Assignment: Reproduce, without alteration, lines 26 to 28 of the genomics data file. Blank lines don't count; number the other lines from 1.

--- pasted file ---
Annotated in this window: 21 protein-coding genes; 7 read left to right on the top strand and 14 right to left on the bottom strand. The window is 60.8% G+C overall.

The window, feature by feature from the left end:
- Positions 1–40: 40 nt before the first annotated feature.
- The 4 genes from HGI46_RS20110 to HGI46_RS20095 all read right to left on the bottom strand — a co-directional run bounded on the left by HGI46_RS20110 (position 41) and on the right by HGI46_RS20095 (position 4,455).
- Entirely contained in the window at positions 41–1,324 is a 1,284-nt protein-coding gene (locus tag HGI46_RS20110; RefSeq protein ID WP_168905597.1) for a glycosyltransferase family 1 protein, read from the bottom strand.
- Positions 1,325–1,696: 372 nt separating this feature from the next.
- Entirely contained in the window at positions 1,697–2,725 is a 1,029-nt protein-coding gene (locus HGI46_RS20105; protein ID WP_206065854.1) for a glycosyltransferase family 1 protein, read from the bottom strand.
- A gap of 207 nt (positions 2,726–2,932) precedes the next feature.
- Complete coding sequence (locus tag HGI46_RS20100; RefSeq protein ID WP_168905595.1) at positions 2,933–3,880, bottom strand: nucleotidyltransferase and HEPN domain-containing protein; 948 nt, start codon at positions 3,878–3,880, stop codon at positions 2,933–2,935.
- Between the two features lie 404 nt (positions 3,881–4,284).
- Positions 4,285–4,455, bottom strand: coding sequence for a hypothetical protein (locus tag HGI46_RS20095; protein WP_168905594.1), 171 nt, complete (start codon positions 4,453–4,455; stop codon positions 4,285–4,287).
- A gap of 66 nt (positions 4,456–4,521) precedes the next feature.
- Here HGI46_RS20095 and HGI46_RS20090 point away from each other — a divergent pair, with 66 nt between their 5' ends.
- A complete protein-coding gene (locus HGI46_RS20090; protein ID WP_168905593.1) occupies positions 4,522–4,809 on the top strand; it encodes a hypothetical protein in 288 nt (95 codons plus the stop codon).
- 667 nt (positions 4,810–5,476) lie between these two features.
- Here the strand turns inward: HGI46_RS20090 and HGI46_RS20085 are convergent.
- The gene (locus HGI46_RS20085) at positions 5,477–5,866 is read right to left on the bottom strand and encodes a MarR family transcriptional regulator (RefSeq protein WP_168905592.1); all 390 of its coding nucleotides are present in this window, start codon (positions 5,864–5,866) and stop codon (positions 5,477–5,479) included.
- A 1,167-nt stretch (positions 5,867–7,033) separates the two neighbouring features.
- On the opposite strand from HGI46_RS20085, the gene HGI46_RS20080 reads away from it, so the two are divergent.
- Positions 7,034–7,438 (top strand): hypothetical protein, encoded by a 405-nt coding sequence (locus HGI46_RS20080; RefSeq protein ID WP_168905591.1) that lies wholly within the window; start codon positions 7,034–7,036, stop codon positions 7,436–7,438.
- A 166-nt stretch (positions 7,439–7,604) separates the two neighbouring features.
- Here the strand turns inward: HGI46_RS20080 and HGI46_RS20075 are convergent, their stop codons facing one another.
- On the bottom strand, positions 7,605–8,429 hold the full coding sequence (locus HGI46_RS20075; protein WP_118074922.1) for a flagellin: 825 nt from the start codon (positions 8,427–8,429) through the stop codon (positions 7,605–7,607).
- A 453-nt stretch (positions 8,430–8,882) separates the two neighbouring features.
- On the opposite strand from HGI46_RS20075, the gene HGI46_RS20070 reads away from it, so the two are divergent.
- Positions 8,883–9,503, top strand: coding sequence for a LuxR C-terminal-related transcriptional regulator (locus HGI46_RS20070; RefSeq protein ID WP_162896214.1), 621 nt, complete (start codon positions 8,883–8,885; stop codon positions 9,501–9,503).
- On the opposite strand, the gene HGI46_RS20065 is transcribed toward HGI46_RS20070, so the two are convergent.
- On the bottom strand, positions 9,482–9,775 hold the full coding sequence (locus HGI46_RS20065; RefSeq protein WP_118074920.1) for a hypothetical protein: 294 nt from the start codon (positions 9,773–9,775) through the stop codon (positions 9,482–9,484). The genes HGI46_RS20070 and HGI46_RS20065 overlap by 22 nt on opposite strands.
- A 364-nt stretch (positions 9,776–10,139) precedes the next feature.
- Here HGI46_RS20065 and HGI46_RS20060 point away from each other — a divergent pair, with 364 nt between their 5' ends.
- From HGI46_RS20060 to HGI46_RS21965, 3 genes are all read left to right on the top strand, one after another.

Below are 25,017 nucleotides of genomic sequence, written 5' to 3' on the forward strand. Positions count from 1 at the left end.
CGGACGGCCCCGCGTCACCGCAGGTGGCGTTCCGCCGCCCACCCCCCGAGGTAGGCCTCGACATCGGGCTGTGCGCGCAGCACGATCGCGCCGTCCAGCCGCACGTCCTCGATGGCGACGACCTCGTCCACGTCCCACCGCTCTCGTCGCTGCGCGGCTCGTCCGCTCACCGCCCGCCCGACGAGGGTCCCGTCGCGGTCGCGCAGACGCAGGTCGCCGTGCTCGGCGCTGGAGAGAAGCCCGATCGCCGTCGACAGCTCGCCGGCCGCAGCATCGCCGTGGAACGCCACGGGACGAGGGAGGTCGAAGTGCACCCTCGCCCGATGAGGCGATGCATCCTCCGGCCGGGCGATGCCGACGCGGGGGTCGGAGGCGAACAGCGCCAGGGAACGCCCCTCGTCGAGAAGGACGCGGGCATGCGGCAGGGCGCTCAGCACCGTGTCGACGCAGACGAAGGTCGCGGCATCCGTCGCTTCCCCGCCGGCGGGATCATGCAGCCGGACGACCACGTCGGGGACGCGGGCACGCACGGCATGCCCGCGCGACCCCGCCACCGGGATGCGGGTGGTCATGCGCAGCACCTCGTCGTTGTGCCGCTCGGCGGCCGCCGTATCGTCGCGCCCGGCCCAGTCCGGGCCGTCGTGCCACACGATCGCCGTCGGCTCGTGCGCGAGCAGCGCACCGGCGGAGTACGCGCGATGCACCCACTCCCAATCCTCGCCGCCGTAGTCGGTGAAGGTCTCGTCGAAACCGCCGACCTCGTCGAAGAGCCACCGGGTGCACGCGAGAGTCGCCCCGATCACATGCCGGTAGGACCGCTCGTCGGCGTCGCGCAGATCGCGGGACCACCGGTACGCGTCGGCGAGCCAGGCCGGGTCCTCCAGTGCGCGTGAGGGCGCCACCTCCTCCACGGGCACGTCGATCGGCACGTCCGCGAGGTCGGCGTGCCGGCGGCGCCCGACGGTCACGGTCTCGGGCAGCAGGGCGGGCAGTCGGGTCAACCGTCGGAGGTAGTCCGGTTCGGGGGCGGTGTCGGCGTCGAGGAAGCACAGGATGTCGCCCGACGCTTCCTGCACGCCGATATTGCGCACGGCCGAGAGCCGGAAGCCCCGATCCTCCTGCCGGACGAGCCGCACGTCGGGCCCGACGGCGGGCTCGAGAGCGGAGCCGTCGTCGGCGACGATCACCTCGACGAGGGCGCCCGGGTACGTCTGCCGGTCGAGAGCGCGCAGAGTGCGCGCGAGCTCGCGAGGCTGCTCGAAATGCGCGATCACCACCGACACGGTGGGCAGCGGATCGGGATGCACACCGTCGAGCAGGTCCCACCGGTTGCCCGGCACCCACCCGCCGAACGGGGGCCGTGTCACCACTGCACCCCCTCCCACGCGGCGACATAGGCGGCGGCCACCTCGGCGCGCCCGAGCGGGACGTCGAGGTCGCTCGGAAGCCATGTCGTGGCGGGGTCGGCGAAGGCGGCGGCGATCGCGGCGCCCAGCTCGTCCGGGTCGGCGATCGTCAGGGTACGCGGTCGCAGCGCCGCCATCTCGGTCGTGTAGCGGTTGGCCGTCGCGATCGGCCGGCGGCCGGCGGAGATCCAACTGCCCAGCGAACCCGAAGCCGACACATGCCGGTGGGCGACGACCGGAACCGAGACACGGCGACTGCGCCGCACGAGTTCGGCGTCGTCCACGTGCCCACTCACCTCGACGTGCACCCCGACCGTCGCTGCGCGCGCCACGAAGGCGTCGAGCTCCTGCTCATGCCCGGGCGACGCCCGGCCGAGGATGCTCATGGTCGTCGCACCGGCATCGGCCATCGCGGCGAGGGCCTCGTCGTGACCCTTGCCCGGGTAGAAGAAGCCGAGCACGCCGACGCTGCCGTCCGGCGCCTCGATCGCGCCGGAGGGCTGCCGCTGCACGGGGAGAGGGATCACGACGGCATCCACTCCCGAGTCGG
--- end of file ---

- Positions 8,883–9,503, top strand: coding sequence for a LuxR C-terminal-related transcriptional regulator (locus HGI46_RS20070; RefSeq protein ID WP_162896214.1), 621 nt, complete (start codon positions 8,883–8,885; stop codon positions 9,501–9,503).
- On the opposite strand, the gene HGI46_RS20065 is transcribed toward HGI46_RS20070, so the two are convergent.
- On the bottom strand, positions 9,482–9,775 hold the full coding sequence (locus HGI46_RS20065; RefSeq protein WP_118074920.1) for a hypothetical protein: 294 nt from the start codon (positions 9,773–9,775) through the stop codon (positions 9,482–9,484). The genes HGI46_RS20070 and HGI46_RS20065 overlap by 22 nt on opposite strands.